Yeah, no. That hadn't helped either.
He could heal himself later. Preferably sooner, but he didn't think he was critical; he'd find someone he could use eventually. Right now, he had to figure out what the hell was going on before anything worse could happen to him. Get outside, find out where he was on the island, and regroup with…
Dana! Where was Dana?
If he'd had a working heart, it would have burst into action. As it was, bits of him whipped about, coiling anxious shapes on his arms. Where was his sister? He was somewhere he didn't recognize and he was pretty sure he'd passed out, and that meant he'd left her vulnerable. How long had he been out? Was she still safe, or had Blackwatch found her? He gripped his head and groaned, because he couldn't remember. There was almost something there, more an impression than a memory - the feeling of intense, engulfing pain, like being burned away from the outside in. But the more he tried to focus on it, the less sure he was it had ever happened.
It would come back to him. It always did, sooner or later, and if Dana wasn't accounted for, then he wasn't waiting for the answer to find him on its own terms.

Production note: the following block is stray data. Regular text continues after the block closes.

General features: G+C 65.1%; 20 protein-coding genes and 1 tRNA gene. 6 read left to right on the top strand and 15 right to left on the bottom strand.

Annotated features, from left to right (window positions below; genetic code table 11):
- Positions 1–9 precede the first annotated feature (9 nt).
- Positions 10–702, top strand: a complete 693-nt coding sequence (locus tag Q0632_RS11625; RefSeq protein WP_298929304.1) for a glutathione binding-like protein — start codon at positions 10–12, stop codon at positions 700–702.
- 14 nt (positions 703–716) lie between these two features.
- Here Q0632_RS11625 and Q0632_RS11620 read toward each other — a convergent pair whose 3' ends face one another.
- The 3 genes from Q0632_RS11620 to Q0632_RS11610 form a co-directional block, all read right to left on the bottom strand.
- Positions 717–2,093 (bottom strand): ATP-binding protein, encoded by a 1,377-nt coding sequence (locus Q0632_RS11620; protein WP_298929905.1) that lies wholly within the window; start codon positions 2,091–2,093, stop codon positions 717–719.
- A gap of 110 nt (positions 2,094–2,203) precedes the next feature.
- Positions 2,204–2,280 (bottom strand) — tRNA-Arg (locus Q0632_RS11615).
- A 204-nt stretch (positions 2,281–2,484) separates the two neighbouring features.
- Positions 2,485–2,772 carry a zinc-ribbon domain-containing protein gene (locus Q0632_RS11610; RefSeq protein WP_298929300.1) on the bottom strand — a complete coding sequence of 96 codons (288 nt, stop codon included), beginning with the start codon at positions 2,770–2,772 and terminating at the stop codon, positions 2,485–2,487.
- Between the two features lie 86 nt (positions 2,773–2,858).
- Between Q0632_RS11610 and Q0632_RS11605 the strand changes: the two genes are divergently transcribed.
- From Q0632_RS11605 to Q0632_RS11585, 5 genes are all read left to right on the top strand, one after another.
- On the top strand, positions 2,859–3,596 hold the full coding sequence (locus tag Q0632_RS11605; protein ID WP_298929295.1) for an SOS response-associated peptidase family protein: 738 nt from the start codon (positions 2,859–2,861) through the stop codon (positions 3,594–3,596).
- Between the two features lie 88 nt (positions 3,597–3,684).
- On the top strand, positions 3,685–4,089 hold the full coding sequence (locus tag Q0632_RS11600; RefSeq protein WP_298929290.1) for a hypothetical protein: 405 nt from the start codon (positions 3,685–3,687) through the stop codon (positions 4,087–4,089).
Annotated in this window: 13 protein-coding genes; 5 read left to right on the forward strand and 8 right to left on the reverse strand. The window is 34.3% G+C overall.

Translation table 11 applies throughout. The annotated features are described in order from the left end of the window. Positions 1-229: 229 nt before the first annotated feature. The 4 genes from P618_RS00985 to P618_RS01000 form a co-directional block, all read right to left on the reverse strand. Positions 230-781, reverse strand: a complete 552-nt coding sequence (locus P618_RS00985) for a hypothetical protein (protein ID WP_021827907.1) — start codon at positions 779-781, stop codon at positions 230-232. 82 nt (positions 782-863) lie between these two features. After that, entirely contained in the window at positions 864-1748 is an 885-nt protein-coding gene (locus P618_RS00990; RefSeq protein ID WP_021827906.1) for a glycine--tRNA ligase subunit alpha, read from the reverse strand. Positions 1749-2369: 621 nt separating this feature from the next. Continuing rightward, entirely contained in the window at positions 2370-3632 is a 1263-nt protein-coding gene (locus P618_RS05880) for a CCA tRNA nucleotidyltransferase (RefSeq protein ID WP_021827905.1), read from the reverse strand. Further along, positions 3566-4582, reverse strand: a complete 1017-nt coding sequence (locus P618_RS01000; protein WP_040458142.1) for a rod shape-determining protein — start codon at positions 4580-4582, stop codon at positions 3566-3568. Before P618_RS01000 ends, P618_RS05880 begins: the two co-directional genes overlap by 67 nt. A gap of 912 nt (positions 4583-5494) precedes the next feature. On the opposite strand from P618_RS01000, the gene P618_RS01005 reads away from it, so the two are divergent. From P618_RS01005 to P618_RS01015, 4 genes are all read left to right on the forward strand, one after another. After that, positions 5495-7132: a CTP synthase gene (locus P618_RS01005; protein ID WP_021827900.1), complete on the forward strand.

If she'd been taken - if he'd fucked up again - he was never going to forgive himself.
He still wasn't stable on his feet, but there was no way he was standing around after that, and between the walls-as-handrails and sheer frustration, he managed to stumble his way down the hall. Still couldn't see any people, live or otherwise, but now there were rows of doors and one of them had to go somewhere other than here.
They didn't, not really. They looked like dormitories, cramped and identical to each other save their occupants' belongings. Those were the first things he looked through, but the contents were strangely mundane. Planters, empty bottles, old books, tracksuits - though the last of those might have been a clue, since they all sported the same '20' on the backs. His brow creased when he came across a teddy bear in a crib. The day Blackwatch let children into their bases was the day he did community service, so he might be able to rule them out completely. But if they hadn't been the ones to incapacitate him and drag him to their turf, who did that even leave?